It’s not an easy path, especially considering Bruce wants to finish his crusade in order to be with Rachel Dawes, who is now Dent’s girlfriend. Even worse, the mob ups the stakes by turning to the Joker, an amoral killer who’s been doing a great line in robbing banks. The Joker poses an ultimatum to Gotham: unless Batman takes off his mask for the world to see, people will die.
More has been said about Heath Ledger’s Joker than we have room to recount in this article, and the performance is truly magnificent. Being the first actor ever to win an Oscar for a role in a comic book movie doesn’t make it any more special, because it would stand up even if Ledger had been overlooked by the Academy. It’s his best performance, but like so many of his late roles, it still seems to suggest how great he might have become were it not for his tragic death in January 2008.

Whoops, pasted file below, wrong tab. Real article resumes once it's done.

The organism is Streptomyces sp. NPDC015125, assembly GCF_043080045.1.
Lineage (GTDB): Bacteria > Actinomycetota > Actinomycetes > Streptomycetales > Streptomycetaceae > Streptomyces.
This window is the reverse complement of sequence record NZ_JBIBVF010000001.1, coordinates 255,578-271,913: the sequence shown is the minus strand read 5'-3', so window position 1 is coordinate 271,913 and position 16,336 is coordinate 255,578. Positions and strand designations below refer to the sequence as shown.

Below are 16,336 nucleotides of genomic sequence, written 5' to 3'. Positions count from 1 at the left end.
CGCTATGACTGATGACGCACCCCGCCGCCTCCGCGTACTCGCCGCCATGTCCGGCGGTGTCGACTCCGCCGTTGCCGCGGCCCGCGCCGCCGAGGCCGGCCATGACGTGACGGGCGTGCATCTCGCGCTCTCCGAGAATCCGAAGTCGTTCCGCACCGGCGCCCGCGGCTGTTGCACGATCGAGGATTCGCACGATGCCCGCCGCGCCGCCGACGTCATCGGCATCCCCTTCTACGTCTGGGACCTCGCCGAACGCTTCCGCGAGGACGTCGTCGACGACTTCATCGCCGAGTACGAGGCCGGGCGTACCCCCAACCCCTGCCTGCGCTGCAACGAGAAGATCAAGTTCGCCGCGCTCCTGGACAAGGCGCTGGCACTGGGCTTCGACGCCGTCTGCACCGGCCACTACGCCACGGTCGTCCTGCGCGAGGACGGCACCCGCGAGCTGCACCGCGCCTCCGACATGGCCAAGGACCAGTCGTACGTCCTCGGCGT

It may surprise you to find out that the Joker’s screen-time amounts to around 33 minutes overall. Although he’s present earlier in the story than Harvey Dent’s fall, it’s Dent’s story, and comparisons between the Joker and the shark from Jaws seem fairly apt – there’s a story about justice and balance going on all the way through, and the Joker just swims through and tears shit up. But at its heart, it’s an ensemble piece.
For one thing, it’s surprising that Gary Oldman doesn’t get more appreciation for his role as Jim Gordon. The film’s debt to The Long Halloween, the comic series by Jeph Loeb and Tim Sale, sees him becoming one side of a triumvirate with Batman and Dent, and gives him a lot to work with. As much as Ledger draws the eye, it’s the understated power of Gordon’s arc that really stands out on repeat viewings.